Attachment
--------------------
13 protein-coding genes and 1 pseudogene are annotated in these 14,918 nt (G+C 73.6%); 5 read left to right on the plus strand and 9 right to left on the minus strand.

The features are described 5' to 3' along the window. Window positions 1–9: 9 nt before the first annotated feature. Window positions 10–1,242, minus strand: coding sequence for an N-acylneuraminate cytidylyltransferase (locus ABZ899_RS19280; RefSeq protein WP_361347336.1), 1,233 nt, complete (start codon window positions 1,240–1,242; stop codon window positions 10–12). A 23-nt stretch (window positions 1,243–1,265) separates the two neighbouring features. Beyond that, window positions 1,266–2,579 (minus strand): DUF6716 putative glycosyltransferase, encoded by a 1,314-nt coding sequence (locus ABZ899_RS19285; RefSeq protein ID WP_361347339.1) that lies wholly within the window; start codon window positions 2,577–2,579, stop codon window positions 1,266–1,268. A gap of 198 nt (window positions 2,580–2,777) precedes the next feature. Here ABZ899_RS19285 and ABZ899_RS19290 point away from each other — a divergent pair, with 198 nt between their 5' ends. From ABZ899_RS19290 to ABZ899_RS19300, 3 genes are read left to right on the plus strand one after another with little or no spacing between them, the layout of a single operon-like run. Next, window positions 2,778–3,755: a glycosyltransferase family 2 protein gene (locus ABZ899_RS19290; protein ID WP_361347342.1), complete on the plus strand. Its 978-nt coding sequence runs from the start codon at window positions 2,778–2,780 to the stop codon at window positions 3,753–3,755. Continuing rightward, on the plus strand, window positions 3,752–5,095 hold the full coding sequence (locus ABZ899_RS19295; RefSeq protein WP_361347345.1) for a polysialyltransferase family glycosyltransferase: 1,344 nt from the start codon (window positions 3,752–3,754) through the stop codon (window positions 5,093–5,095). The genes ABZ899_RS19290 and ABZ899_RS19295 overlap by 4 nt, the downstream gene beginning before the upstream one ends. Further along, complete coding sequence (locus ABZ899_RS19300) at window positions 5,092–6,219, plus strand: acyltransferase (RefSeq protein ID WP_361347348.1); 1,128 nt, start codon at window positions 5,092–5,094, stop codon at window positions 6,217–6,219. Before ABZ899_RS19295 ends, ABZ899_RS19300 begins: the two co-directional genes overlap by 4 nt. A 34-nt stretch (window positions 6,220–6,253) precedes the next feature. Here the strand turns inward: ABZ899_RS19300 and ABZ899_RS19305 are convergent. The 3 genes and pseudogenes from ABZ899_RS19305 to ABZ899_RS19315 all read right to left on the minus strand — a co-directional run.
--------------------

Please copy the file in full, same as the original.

13 protein-coding genes and 1 pseudogene are annotated in these 14,918 nt (G+C 73.6%); 5 read left to right on the plus strand and 9 right to left on the minus strand.

The features are described 5' to 3' along the window. Window positions 1–9: 9 nt before the first annotated feature. Window positions 10–1,242, minus strand: coding sequence for an N-acylneuraminate cytidylyltransferase (locus ABZ899_RS19280; RefSeq protein WP_361347336.1), 1,233 nt, complete (start codon window positions 1,240–1,242; stop codon window positions 10–12). A 23-nt stretch (window positions 1,243–1,265) separates the two neighbouring features. Beyond that, window positions 1,266–2,579 (minus strand): DUF6716 putative glycosyltransferase, encoded by a 1,314-nt coding sequence (locus ABZ899_RS19285; RefSeq protein ID WP_361347339.1) that lies wholly within the window; start codon window positions 2,577–2,579, stop codon window positions 1,266–1,268. A gap of 198 nt (window positions 2,580–2,777) precedes the next feature. Here ABZ899_RS19285 and ABZ899_RS19290 point away from each other — a divergent pair, with 198 nt between their 5' ends. From ABZ899_RS19290 to ABZ899_RS19300, 3 genes are read left to right on the plus strand one after another with little or no spacing between them, the layout of a single operon-like run. Next, window positions 2,778–3,755: a glycosyltransferase family 2 protein gene (locus ABZ899_RS19290; protein ID WP_361347342.1), complete on the plus strand. Its 978-nt coding sequence runs from the start codon at window positions 2,778–2,780 to the stop codon at window positions 3,753–3,755. Continuing rightward, on the plus strand, window positions 3,752–5,095 hold the full coding sequence (locus ABZ899_RS19295; RefSeq protein WP_361347345.1) for a polysialyltransferase family glycosyltransferase: 1,344 nt from the start codon (window positions 3,752–3,754) through the stop codon (window positions 5,093–5,095). The genes ABZ899_RS19290 and ABZ899_RS19295 overlap by 4 nt, the downstream gene beginning before the upstream one ends. Further along, complete coding sequence (locus ABZ899_RS19300) at window positions 5,092–6,219, plus strand: acyltransferase (RefSeq protein ID WP_361347348.1); 1,128 nt, start codon at window positions 5,092–5,094, stop codon at window positions 6,217–6,219. Before ABZ899_RS19295 ends, ABZ899_RS19300 begins: the two co-directional genes overlap by 4 nt. A 34-nt stretch (window positions 6,220–6,253) precedes the next feature. Here the strand turns inward: ABZ899_RS19300 and ABZ899_RS19305 are convergent. The 3 genes and pseudogenes from ABZ899_RS19305 to ABZ899_RS19315 all read right to left on the minus strand — a co-directional run.